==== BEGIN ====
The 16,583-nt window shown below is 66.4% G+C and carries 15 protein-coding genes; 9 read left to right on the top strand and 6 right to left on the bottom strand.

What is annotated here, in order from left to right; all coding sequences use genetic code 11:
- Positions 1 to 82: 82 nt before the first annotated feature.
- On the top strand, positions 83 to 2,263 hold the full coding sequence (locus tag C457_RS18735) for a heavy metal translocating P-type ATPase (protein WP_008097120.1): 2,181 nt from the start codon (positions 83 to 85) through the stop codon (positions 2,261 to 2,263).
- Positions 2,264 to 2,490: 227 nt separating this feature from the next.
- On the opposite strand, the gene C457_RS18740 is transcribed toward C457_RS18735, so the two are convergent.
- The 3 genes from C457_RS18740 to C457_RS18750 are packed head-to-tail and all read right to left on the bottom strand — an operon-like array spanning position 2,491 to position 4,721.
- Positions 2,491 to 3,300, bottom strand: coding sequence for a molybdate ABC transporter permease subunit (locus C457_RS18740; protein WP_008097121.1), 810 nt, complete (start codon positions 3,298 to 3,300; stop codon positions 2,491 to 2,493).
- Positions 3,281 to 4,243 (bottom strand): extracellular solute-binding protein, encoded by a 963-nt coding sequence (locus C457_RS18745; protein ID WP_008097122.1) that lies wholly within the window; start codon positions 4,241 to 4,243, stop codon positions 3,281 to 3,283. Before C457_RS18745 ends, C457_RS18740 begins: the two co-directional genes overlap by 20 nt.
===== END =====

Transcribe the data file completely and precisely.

The 16,583-nt window shown below is 66.4% G+C and carries 15 protein-coding genes; 9 read left to right on the top strand and 6 right to left on the bottom strand.

What is annotated here, in order from left to right; all coding sequences use genetic code 11:
- Positions 1 to 82: 82 nt before the first annotated feature.
- On the top strand, positions 83 to 2,263 hold the full coding sequence (locus tag C457_RS18735) for a heavy metal translocating P-type ATPase (protein WP_008097120.1): 2,181 nt from the start codon (positions 83 to 85) through the stop codon (positions 2,261 to 2,263).
- Positions 2,264 to 2,490: 227 nt separating this feature from the next.
- On the opposite strand, the gene C457_RS18740 is transcribed toward C457_RS18735, so the two are convergent.
- The 3 genes from C457_RS18740 to C457_RS18750 are packed head-to-tail and all read right to left on the bottom strand — an operon-like array spanning position 2,491 to position 4,721.
- Positions 2,491 to 3,300, bottom strand: coding sequence for a molybdate ABC transporter permease subunit (locus C457_RS18740; protein WP_008097121.1), 810 nt, complete (start codon positions 3,298 to 3,300; stop codon positions 2,491 to 2,493).
- Positions 3,281 to 4,243 (bottom strand): extracellular solute-binding protein, encoded by a 963-nt coding sequence (locus C457_RS18745; protein ID WP_008097122.1) that lies wholly within the window; start codon positions 4,241 to 4,243, stop codon positions 3,281 to 3,283. Before C457_RS18745 ends, C457_RS18740 begins: the two co-directional genes overlap by 20 nt.